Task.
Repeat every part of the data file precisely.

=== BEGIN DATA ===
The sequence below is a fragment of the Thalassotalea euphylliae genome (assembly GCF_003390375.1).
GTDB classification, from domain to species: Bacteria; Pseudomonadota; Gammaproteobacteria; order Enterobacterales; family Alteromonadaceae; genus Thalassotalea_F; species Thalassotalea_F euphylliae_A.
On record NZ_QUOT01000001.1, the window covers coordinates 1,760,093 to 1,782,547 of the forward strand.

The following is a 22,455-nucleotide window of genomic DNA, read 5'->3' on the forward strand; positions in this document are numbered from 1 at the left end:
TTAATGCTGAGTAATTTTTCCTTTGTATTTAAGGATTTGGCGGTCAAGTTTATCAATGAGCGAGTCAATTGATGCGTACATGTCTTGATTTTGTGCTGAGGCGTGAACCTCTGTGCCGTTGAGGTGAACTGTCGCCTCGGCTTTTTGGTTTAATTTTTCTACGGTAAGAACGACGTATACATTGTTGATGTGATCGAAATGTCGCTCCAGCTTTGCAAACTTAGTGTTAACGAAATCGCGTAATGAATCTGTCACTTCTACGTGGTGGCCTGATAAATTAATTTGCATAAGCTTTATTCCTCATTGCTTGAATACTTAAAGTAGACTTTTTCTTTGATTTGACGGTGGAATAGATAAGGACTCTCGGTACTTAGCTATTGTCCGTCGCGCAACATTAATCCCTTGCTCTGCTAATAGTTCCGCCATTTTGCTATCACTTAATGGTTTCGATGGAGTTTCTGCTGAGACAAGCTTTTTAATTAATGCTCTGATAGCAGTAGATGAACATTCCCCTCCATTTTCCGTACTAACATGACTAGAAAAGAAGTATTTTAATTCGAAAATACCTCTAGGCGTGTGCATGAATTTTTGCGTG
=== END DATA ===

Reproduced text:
The sequence below is a fragment of the Thalassotalea euphylliae genome (assembly GCF_003390375.1).
GTDB classification, from domain to species: Bacteria; Pseudomonadota; Gammaproteobacteria; order Enterobacterales; family Alteromonadaceae; genus Thalassotalea_F; species Thalassotalea_F euphylliae_A.
On record NZ_QUOT01000001.1, the window covers coordinates 1,760,093 to 1,782,547 of the forward strand.

The following is a 22,455-nucleotide window of genomic DNA, read 5'->3' on the forward strand; positions in this document are numbered from 1 at the left end:
TTAATGCTGAGTAATTTTTCCTTTGTATTTAAGGATTTGGCGGTCAAGTTTATCAATGAGCGAGTCAATTGATGCGTACATGTCTTGATTTTGTGCTGAGGCGTGAACCTCTGTGCCGTTGAGGTGAACTGTCGCCTCGGCTTTTTGGTTTAATTTTTCTACGGTAAGAACGACGTATACATTGTTGATGTGATCGAAATGTCGCTCCAGCTTTGCAAACTTAGTGTTAACGAAATCGCGTAATGAATCTGTCACTTCTACGTGGTGGCCTGATAAATTAATTTGCATAAGCTTTATTCCTCATTGCTTGAATACTTAAAGTAGACTTTTTCTTTGATTTGACGGTGGAATAGATAAGGACTCTCGGTACTTAGCTATTGTCCGTCGCGCAACATTAATCCCTTGCTCTGCTAATAGTTCCGCCATTTTGCTATCACTTAATGGTTTCGATGGAGTTTCTGCTGAGACAAGCTTTTTAATTAATGCTCTGATAGCAGTAGATGAACATTCCCCTCCATTTTCCGTACTAACATGACTAGAAAAGAAGTATTTTAATTCGAAAATACCTCTAGGCGTGTGCATGAATTTTTGCGTG